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Training for a marathon: How to get the nutrition you need

NASHVILLE, TN – April 22, 2013 --  Among experienced runners, the moment when an athlete runs out of glycogen stores, or easily accessible energy, is known as “the wall.” Beginners often call it “running out of steam,” or even, “the day I had to walk home.” 

How can marathoners and half marathoners prepare for their race and prevent “the wall” from happening to them? Baptist Sports Medicine specialists suggest in addition to ramping up mileage, runners need to focus on nutrition.  

When running a marathon – you need to fuel your body with good-for-you foods. Carbohydrates are important, but you also need protein and healthy fats. 

Caloric requirements for men and women are different, depending on their height, weight and the number of miles logged each day. A general rule is that 65 percent of calories consumed should come from carbohydrates, 10 percent should come from protein, and 25 percent should come from unsaturated fats. What are good sources of these nutrients?   

  • For carbohydrates, eat fruits, vegetables and whole grains. Apples, bananas, grapes, carrots, beans, potatoes, whole wheat bread and whole grain pasta are all nutritious choices.
  • For protein, consider beans, low fat milk, eggs, fish, nuts, cheese, chicken, yogurt, lean beef and soy products.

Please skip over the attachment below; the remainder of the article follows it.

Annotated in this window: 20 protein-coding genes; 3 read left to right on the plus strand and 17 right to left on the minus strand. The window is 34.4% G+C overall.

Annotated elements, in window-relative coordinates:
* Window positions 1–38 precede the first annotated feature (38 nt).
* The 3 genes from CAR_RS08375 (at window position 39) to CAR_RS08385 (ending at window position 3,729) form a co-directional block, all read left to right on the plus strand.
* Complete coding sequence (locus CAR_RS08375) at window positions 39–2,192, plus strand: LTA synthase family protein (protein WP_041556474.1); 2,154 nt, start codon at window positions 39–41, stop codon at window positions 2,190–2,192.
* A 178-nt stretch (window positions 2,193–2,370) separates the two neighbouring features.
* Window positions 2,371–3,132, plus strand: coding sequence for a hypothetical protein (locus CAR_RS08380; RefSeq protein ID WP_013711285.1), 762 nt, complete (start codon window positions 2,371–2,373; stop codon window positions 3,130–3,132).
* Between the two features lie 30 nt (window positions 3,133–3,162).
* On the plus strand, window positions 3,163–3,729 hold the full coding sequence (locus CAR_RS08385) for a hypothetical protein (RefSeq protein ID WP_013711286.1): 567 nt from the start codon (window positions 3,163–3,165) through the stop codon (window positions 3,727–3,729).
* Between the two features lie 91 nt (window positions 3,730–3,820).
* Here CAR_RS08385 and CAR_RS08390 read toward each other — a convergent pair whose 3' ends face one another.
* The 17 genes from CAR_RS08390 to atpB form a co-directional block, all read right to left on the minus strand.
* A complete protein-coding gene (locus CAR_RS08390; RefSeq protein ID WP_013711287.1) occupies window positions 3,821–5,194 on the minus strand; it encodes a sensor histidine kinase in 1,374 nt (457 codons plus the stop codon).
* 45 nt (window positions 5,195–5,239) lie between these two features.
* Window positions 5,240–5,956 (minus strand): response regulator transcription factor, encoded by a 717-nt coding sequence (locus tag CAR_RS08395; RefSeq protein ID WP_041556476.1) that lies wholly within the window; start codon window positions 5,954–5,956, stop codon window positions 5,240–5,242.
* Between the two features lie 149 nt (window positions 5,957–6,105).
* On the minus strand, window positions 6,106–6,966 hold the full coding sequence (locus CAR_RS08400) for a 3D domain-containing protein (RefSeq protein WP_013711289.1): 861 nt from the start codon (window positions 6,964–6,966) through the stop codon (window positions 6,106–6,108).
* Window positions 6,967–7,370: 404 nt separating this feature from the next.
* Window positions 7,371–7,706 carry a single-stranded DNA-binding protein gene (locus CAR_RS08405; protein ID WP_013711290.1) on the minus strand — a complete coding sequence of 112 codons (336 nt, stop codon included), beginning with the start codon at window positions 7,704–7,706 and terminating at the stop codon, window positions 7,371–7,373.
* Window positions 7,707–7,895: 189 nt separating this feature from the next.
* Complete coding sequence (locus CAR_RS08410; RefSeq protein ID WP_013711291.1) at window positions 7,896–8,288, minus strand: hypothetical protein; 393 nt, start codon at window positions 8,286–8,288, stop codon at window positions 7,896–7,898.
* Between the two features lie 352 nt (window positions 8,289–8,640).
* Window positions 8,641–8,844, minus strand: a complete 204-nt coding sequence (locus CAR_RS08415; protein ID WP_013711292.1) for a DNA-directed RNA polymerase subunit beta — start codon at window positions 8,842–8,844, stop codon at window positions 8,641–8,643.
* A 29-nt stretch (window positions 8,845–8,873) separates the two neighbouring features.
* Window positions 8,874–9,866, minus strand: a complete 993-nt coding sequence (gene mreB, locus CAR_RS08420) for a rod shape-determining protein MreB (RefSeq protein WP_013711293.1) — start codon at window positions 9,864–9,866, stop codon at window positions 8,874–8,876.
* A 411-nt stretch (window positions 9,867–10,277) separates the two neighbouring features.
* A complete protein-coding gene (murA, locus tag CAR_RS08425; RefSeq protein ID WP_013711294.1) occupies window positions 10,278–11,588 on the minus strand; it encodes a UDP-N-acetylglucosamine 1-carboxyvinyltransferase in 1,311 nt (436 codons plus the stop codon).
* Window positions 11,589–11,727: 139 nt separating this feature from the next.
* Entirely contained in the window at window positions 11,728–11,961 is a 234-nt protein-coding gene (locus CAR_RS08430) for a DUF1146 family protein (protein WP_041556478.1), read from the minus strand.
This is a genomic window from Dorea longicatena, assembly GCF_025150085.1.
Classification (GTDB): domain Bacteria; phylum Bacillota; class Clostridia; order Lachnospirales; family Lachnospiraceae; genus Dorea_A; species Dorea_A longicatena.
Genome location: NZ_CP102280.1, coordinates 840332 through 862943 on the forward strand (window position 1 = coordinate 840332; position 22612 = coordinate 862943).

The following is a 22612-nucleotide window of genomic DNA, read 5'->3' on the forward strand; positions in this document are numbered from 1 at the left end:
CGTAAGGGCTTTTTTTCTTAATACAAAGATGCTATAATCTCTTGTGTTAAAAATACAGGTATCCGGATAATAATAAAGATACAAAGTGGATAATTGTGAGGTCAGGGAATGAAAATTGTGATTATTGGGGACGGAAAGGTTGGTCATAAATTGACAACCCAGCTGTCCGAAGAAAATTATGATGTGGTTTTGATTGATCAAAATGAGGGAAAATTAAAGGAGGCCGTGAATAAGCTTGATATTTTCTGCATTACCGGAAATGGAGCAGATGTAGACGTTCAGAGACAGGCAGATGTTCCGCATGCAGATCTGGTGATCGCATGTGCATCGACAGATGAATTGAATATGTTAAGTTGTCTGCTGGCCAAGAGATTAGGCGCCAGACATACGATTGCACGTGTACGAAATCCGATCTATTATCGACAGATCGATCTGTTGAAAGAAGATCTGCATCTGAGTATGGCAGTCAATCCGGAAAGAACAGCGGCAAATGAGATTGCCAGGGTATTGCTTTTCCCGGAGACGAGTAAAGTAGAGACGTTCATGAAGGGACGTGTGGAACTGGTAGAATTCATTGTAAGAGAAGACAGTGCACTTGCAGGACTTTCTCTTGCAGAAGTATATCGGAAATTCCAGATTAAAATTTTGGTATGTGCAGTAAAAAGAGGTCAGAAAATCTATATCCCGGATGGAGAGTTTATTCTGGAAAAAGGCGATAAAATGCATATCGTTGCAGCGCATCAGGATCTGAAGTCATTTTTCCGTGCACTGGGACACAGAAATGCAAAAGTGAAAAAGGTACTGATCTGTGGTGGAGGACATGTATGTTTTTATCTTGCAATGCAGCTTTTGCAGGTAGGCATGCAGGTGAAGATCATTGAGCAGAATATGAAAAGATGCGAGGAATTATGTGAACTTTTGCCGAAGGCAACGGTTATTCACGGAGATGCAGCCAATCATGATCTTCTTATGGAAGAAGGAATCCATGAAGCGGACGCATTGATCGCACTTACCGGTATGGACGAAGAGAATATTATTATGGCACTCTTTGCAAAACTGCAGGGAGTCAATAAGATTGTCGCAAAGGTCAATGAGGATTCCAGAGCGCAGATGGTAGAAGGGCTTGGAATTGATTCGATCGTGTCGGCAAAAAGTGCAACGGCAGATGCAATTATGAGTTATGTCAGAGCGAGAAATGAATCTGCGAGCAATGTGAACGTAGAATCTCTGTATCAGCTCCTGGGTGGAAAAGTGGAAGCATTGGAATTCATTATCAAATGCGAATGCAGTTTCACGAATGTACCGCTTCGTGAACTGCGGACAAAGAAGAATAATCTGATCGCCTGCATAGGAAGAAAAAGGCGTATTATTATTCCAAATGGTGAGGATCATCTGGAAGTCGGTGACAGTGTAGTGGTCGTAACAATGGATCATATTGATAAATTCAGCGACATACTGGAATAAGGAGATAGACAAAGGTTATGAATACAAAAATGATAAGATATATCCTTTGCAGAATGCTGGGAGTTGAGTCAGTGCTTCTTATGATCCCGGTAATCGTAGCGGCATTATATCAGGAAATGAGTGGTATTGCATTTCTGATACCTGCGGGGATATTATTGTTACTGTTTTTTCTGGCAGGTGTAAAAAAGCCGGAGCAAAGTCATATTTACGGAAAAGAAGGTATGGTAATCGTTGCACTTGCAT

• Healthy fat sources include avocados, olive oil, salmon, vegetable oils, nuts and seeds. 

However, for runners, eating well is only half of the equation. The other half of the equation is knowing when to eat. If eating before a run, limit your intake to a light snack. Popular choices include a banana or peanut butter on toast. No more than 30 minutes after your run, eat a combination of carbohydrates and protein. Carbohydrates will replenish your energy levels, while protein will help mend your muscles. 

Last, if you will be running for more than an hour, plan to eat a very light snack, such as an energy bar or a fruit gel, on the go. The longer you run, the more glycogen you use and the less power you have. Eating 40 minutes to an hour into long runs will replenish your glycogen stores and keep you from running out of energy and hitting “the wall.”    

For more information about Baptist Sports Medicine, and questions about training for your next marathon, please visit


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